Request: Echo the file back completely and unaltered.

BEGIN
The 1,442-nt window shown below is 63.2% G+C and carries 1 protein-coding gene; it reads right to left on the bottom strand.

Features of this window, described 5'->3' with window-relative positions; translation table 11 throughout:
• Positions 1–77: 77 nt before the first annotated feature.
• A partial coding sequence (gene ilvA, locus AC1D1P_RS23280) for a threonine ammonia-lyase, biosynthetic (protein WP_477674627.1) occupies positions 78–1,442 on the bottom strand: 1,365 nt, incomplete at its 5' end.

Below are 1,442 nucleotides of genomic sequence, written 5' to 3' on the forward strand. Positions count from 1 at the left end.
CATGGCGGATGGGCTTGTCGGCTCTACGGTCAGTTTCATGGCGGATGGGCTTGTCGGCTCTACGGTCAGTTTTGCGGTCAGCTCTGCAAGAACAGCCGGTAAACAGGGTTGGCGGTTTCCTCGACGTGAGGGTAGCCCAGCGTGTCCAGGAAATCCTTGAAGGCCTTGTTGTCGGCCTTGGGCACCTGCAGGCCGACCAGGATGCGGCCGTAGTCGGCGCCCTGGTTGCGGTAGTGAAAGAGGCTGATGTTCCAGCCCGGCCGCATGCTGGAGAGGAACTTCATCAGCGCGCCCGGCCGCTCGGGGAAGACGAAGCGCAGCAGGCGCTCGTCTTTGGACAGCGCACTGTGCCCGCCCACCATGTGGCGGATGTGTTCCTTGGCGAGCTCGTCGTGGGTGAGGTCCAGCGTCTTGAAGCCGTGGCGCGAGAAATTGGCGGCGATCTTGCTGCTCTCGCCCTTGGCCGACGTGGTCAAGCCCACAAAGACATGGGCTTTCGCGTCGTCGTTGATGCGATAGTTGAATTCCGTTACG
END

The 1,442-nt window shown below is 63.2% G+C and carries 1 protein-coding gene; it reads right to left on the bottom strand.

Features of this window, described 5'->3' with window-relative positions; translation table 11 throughout:
• Positions 1–77: 77 nt before the first annotated feature.
• A partial coding sequence (gene ilvA, locus AC1D1P_RS23280) for a threonine ammonia-lyase, biosynthetic (protein WP_477674627.1) occupies positions 78–1,442 on the bottom strand: 1,365 nt, incomplete at its 5' end.

Below are 1,442 nucleotides of genomic sequence, written 5' to 3' on the forward strand. Positions count from 1 at the left end.
CATGGCGGATGGGCTTGTCGGCTCTACGGTCAGTTTCATGGCGGATGGGCTTGTCGGCTCTACGGTCAGTTTTGCGGTCAGCTCTGCAAGAACAGCCGGTAAACAGGGTTGGCGGTTTCCTCGACGTGAGGGTAGCCCAGCGTGTCCAGGAAATCCTTGAAGGCCTTGTTGTCGGCCTTGGGCACCTGCAGGCCGACCAGGATGCGGCCGTAGTCGGCGCCCTGGTTGCGGTAGTGAAAGAGGCTGATGTTCCAGCCCGGCCGCATGCTGGAGAGGAACTTCATCAGCGCGCCCGGCCGCTCGGGGAAGACGAAGCGCAGCAGGCGCTCGTCTTTGGACAGCGCACTGTGCCCGCCCACCATGTGGCGGATGTGTTCCTTGGCGAGCTCGTCGTGGGTGAGGTCCAGCGTCTTGAAGCCGTGGCGCGAGAAATTGGCGGCGATCTTGCTGCTCTCGCCCTTGGCCGACGTGGTCAAGCCCACAAAGACATGGGCTTTCGCGTCGTCGTTGATGCGATAGTTGAATTCCGTTACG